$81.4 billion. That's how much revenue Apple pulled in over the Q3 quarter.
That's $81.4 billion in 90 days.
Over $900 million a day.
Nearly $38 million an hour.
$628,000 a minute.
More than $10,000 a second.
That's a lot of money.
But how much product did Apple have to sell to pull that sort of revenue in?
Apple doesn't give us information on units sold any more -- which is a shame, but we can make some educated guess.
Let's start with the biggest chunk of revenue -- the iPhone.
Let's assume that the average selling price (ASP) for an iPhone is $700. Given the lineup, the price ranges, and what analysts estimate, it seems like a good number.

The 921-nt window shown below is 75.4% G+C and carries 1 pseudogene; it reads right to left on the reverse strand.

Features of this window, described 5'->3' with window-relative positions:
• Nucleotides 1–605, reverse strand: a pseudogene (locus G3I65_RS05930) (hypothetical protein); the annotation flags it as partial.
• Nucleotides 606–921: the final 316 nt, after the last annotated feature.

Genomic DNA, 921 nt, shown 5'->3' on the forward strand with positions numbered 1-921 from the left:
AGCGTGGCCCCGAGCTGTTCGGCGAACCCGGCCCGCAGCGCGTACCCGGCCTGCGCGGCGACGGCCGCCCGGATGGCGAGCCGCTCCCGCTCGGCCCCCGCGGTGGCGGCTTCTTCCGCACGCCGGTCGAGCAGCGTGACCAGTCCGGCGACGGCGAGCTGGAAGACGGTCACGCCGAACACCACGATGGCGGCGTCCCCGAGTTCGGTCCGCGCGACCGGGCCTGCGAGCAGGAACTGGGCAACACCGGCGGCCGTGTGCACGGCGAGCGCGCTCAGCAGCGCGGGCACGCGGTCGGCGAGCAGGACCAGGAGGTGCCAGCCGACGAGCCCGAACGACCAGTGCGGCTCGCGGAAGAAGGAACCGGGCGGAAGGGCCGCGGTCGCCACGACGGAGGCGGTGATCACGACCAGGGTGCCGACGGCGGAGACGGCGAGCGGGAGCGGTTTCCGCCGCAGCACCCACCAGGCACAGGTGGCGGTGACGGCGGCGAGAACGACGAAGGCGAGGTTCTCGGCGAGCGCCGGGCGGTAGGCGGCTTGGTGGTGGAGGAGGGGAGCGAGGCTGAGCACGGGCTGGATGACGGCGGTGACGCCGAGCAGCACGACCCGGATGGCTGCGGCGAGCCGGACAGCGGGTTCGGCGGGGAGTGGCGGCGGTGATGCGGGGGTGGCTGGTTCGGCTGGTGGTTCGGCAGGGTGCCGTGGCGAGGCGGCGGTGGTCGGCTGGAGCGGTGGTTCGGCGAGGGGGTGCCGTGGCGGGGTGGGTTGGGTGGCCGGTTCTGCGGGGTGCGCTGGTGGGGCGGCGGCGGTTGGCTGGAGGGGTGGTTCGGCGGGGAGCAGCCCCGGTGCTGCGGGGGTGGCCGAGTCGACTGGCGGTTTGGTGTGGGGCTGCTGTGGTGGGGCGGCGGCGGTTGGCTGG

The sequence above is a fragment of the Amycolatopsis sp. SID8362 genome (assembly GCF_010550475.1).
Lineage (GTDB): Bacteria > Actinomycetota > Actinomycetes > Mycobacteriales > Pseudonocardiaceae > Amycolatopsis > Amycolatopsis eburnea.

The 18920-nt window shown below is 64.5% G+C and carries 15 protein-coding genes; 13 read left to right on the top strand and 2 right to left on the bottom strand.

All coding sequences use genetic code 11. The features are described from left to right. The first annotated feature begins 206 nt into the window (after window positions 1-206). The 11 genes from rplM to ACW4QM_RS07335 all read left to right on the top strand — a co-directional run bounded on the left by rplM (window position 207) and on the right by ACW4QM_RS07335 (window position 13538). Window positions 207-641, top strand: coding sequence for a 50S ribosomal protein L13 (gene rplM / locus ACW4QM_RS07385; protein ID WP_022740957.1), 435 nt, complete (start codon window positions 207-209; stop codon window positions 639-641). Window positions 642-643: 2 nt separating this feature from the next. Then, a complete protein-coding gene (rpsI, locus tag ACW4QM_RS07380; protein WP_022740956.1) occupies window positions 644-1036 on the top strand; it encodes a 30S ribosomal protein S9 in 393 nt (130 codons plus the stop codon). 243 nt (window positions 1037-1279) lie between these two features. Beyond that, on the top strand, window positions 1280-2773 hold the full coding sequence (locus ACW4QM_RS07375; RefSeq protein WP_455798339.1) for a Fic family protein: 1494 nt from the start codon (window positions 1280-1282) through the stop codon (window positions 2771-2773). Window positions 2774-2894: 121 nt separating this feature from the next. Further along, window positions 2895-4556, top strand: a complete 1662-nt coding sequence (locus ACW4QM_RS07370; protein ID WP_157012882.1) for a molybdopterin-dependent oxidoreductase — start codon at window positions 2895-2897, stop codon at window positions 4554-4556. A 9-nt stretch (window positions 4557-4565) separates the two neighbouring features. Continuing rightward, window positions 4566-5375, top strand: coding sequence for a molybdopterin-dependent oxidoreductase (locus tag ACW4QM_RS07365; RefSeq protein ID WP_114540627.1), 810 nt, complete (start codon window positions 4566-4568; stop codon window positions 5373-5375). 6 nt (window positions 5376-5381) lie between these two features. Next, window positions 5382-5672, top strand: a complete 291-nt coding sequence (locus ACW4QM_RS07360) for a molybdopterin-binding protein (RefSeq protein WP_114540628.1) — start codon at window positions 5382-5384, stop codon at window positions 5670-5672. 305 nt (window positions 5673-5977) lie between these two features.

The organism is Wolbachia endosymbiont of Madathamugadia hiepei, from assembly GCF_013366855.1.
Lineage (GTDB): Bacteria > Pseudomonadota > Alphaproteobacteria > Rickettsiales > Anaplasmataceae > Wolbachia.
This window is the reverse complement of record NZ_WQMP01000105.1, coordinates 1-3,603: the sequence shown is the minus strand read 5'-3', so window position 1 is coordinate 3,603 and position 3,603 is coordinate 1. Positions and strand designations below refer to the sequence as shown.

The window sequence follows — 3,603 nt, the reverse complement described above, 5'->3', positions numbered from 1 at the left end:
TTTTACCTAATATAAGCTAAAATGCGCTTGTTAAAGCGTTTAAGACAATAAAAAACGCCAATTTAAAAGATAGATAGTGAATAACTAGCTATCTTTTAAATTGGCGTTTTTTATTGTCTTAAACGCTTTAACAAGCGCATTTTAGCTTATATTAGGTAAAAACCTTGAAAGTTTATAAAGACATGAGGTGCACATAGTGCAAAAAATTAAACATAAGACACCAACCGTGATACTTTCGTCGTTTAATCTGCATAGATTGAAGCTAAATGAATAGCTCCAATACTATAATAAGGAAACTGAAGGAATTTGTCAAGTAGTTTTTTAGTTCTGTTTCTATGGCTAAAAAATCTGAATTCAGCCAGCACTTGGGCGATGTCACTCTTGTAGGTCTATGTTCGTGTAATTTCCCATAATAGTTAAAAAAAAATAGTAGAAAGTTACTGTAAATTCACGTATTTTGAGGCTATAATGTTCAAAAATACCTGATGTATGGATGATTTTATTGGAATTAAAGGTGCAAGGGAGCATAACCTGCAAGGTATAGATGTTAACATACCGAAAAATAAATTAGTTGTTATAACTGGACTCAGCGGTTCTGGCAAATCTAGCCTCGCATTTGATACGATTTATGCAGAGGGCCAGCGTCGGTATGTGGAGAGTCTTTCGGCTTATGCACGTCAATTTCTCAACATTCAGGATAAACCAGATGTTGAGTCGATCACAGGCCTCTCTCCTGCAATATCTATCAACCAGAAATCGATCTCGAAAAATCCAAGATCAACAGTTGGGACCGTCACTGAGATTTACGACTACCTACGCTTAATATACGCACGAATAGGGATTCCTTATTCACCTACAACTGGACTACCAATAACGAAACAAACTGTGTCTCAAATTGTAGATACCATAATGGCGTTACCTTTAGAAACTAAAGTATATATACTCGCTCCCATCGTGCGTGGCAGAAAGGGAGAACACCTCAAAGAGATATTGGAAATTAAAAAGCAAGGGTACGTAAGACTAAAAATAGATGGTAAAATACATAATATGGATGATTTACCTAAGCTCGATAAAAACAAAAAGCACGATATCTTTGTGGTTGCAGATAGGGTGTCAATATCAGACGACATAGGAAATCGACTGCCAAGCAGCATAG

On iPhone revenues of $39.57 billion, that means some 56.5 million iPhones sold.
Let's assume for Macs an ASP of $1,300. On revenues of $8.2 billion, that's some 6.3 million Macs, which would be strong sales.
Things get hazy with the iPad since that category is so diverse, but it does lean more towards the lower end of the price spectrum. Let's thrown $600 intothe calculation as the ASP, which would mean some 12 million iPads sold to generate a revenue of $7.3 billion.
The wearables and accessories category is a tough one to break down because there's so much in there, so I'll leave that out, and services -- the second-largest category behind the iPhone -- because it doesn't involve products.
But it's clear that Apple needs to shift a lot of units -- nearly 75 million iPhones, iPads, and Macs -- and manage a huge supply and sales chain in order to keep this sort of revenue flowing in.
From a logistical sense, it's very impressive indeed.